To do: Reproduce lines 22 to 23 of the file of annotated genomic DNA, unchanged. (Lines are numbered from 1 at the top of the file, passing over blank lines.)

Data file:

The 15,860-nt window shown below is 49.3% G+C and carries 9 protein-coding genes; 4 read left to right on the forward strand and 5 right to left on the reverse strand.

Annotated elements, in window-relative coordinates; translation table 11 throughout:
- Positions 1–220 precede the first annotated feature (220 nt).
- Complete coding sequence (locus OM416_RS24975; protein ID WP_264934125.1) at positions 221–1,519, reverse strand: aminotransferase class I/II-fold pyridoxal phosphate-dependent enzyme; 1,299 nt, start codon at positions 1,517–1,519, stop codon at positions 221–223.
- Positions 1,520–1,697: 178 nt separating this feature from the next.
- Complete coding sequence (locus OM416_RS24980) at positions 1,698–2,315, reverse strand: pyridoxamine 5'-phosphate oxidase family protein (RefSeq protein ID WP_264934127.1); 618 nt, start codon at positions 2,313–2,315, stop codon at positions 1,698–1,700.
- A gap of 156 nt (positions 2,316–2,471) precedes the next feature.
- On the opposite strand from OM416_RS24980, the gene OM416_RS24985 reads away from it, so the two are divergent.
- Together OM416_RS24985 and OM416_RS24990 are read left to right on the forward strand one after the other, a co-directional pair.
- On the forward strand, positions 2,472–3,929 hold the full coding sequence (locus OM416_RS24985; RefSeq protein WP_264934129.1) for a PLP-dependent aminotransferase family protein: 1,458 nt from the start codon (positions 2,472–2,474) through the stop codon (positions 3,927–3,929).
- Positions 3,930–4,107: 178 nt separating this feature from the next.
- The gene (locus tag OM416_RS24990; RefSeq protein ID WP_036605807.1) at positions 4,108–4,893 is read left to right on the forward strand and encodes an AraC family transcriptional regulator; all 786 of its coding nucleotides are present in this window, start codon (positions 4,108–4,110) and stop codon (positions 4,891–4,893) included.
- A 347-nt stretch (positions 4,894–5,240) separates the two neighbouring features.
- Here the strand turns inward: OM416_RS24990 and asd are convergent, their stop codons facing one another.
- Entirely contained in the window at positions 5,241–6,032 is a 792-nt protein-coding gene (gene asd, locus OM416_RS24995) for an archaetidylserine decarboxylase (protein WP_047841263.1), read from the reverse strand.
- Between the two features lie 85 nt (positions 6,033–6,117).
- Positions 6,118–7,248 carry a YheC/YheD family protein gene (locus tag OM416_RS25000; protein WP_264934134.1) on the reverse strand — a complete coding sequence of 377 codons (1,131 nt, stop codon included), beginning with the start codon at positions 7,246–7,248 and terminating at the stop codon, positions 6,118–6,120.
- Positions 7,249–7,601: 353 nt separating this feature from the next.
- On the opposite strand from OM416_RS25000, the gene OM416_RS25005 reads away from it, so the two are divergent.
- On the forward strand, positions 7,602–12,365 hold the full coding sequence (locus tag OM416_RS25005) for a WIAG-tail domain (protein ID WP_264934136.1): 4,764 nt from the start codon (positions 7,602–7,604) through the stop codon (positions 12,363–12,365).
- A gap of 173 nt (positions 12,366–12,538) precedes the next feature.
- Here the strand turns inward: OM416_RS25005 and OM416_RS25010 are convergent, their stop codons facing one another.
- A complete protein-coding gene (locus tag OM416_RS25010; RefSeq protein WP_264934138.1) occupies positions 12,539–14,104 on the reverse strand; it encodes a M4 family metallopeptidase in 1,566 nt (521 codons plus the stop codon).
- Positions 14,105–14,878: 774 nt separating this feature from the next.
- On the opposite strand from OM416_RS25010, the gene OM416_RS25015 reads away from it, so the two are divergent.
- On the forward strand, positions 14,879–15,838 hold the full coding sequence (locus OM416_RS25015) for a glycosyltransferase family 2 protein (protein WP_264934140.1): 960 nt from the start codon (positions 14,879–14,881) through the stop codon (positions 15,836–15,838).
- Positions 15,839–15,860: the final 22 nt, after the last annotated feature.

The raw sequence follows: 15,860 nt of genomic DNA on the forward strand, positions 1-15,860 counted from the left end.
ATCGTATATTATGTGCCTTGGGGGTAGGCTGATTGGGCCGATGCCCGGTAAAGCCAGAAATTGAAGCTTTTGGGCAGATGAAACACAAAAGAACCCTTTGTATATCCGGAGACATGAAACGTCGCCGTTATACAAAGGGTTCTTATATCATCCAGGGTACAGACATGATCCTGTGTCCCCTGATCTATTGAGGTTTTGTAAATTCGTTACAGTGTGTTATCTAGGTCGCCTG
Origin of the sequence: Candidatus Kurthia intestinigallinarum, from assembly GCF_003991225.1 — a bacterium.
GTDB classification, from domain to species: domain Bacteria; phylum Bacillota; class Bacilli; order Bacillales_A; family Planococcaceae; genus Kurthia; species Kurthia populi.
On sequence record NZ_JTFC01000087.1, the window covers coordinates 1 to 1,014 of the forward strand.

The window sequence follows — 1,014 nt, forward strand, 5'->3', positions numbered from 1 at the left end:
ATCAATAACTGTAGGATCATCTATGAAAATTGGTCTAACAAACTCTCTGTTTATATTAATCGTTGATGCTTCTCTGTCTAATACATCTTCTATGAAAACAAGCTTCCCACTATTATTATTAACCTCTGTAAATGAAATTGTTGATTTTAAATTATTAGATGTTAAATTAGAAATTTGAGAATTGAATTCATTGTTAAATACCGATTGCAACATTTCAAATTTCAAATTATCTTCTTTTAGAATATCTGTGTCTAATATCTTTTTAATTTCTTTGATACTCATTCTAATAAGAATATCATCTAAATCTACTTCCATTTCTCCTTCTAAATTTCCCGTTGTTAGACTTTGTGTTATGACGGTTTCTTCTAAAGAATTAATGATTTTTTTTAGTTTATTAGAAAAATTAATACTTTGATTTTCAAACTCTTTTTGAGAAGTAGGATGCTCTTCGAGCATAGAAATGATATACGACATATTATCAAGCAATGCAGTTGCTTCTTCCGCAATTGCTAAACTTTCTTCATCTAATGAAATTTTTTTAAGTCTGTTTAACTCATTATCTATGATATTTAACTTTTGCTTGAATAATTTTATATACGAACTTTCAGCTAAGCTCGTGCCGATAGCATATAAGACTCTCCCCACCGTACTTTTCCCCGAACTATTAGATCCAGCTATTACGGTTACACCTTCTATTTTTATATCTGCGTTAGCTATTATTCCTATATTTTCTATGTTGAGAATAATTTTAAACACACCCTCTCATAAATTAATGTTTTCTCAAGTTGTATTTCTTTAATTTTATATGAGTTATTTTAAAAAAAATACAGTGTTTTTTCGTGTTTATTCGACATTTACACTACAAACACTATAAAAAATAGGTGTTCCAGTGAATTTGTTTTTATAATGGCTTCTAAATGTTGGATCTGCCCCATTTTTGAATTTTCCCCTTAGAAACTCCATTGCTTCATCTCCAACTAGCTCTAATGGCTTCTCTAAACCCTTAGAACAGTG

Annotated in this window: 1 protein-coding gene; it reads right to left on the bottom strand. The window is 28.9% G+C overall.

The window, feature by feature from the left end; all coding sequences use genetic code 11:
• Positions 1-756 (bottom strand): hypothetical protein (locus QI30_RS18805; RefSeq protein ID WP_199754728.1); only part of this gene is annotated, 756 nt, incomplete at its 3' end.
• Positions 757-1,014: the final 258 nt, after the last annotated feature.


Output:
- Here the strand turns inward: OM416_RS25005 and OM416_RS25010 are convergent, their stop codons facing one another.
- A complete protein-coding gene (locus tag OM416_RS25010; RefSeq protein WP_264934138.1) occupies positions 12,539–14,104 on the reverse strand; it encodes a M4 family metallopeptidase in 1,566 nt (521 codons plus the stop codon).